The history of the quarries have come to light through diligent research at Chester Archives by Audrey Davies that has allowed the directors to discover some of the quarry secrets. However, it was through an archaeological trail pit dug by Paul Marsden with his two sons in 2011 that provided a wonderful insight into life at the main quarry.
By excavating a small hole of about one metre square at the foot of the eastern wall of the quarry, a beautifully preserved beer flagon was found almost in tact. Apart from a couple of minor chips at the rim and a piece missing from the handle, the 1850's drinking vessel would typically have been used by quarrymen to carry watered down beer in the absence of fresh water during the working day.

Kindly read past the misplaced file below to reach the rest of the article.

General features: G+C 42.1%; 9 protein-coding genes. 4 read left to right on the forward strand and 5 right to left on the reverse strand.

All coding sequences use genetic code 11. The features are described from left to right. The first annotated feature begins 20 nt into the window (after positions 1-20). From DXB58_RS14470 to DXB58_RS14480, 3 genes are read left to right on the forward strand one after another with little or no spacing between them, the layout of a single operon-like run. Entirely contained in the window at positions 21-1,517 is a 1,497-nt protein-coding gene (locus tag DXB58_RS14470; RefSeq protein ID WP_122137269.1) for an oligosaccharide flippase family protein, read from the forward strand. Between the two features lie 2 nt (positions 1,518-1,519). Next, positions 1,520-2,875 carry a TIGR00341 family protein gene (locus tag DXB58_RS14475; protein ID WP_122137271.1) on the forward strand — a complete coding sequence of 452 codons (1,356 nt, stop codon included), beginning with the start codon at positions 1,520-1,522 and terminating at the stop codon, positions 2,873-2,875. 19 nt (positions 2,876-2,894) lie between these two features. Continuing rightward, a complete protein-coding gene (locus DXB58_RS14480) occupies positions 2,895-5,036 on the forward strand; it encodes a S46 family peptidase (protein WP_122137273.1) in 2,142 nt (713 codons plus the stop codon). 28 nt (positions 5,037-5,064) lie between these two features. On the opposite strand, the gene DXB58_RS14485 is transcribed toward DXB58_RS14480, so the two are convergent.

From the position where the flagon had been carefully rested on broken sandstone rocks about 750cm below modern ground level, it appears that the owner had placed it down in perhaps one of the last excavations in the quarry and it had been covered or forgotten by accident. It was 160 years later when it was discovered without damaging the fragile flagon. The story isn't quite finished though.
A year later, Paul and his sons, Alex and Richard returned to find the missing part of the stoneware handle resting on the surface, presumably cleaned from a winter's worth of rainfall. The missing piece was restored and the demi-john sized vessel has been restored to its former self.